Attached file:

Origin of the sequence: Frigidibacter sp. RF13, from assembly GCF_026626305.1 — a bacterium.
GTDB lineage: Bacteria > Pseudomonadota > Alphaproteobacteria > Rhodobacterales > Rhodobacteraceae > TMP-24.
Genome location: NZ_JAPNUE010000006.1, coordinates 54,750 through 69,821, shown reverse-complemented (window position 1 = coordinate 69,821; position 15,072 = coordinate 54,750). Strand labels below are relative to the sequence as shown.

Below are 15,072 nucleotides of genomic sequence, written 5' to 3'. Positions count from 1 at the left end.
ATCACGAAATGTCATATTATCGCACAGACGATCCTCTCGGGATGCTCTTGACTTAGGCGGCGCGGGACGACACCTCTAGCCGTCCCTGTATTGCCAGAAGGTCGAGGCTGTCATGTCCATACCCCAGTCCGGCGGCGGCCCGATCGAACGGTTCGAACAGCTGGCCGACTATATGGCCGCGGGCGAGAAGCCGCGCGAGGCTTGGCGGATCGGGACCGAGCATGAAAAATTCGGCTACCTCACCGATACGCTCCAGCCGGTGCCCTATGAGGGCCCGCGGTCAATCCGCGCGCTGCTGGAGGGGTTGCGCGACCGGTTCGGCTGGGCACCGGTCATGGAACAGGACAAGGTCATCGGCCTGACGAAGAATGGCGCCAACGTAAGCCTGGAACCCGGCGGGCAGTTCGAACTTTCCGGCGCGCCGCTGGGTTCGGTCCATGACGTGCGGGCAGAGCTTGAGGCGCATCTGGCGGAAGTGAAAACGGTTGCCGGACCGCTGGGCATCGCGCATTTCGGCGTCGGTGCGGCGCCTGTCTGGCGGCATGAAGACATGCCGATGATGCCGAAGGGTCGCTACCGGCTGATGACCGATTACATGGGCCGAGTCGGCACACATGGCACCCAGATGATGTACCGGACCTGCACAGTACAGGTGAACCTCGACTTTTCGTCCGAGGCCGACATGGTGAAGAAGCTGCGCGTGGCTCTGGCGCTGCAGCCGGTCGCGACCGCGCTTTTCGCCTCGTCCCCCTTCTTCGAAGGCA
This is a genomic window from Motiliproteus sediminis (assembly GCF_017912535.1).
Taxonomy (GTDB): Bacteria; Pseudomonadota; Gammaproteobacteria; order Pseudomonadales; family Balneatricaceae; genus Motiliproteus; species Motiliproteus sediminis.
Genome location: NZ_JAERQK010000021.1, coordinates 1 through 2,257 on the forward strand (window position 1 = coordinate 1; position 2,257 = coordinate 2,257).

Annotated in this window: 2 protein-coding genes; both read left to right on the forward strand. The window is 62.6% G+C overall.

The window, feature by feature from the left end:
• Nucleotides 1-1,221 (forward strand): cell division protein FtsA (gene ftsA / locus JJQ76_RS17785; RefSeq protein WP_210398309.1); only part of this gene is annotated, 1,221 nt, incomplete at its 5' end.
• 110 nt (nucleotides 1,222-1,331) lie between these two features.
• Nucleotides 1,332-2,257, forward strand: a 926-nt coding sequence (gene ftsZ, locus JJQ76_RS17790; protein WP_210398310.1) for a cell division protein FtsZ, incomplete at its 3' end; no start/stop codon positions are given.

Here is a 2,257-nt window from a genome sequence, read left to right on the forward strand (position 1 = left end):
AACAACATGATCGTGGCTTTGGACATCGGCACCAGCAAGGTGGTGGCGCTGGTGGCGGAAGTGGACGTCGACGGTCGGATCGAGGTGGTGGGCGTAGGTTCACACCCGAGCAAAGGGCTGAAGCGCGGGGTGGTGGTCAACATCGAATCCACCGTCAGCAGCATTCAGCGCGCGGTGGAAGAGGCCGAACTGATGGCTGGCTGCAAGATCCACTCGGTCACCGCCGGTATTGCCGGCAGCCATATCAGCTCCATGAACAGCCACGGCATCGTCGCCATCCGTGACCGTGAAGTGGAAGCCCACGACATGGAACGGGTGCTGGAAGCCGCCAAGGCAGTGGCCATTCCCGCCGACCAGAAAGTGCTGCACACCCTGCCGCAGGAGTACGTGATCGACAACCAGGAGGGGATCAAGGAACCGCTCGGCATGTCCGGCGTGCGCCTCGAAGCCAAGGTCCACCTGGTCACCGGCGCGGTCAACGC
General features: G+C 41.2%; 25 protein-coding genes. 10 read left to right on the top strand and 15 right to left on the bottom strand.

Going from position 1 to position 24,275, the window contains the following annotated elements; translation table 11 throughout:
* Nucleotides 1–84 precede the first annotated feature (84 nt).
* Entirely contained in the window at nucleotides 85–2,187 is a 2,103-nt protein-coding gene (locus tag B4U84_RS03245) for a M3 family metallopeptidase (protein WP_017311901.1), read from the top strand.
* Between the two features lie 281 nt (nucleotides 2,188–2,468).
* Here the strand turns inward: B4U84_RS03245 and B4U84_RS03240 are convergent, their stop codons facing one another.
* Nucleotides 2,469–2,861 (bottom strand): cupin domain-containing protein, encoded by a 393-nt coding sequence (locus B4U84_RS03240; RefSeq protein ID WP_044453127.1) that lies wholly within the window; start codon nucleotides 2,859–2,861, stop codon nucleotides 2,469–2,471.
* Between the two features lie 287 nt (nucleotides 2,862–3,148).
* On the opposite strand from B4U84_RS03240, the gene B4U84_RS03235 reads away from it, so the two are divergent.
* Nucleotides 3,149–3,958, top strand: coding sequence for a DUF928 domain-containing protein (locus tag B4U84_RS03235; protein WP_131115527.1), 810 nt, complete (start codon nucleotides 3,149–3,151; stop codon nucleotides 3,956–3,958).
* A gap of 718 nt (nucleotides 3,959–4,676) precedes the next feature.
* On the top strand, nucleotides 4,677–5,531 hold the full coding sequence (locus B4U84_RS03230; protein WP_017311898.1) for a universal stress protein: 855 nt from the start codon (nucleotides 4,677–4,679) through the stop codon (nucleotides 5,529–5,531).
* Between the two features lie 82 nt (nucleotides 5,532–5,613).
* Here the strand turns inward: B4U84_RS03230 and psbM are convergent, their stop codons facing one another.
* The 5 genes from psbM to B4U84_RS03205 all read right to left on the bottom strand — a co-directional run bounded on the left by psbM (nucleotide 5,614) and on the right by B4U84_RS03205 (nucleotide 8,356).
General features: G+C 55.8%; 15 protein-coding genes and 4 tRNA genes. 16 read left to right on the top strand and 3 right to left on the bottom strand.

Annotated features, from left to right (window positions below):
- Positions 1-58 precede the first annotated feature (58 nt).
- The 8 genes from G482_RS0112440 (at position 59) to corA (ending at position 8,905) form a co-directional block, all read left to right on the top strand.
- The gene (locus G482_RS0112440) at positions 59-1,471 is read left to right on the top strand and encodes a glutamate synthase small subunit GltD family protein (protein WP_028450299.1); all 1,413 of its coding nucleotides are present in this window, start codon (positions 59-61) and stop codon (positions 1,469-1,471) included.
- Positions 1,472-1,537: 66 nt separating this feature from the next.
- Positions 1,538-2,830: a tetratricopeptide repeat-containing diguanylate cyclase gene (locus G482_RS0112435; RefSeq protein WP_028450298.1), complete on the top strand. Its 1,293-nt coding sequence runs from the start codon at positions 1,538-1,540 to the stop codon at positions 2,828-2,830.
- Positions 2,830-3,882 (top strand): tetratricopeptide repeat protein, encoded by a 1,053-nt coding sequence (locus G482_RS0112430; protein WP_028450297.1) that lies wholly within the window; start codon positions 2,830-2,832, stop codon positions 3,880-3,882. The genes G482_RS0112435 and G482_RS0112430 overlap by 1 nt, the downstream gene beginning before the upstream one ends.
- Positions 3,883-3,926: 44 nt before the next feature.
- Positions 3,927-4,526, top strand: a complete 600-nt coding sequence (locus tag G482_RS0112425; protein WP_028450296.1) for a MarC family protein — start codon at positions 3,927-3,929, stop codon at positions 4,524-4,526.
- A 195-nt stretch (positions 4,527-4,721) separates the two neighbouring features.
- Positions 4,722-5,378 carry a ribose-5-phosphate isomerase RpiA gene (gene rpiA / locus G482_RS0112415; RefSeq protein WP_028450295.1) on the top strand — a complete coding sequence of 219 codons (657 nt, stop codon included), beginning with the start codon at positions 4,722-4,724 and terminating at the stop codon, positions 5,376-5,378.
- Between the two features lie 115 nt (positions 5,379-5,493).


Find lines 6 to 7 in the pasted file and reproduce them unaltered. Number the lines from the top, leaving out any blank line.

This is a genomic window from Motiliproteus sediminis (assembly GCF_017912535.1).
Taxonomy (GTDB): Bacteria; Pseudomonadota; Gammaproteobacteria; order Pseudomonadales; family Balneatricaceae; genus Motiliproteus; species Motiliproteus sediminis.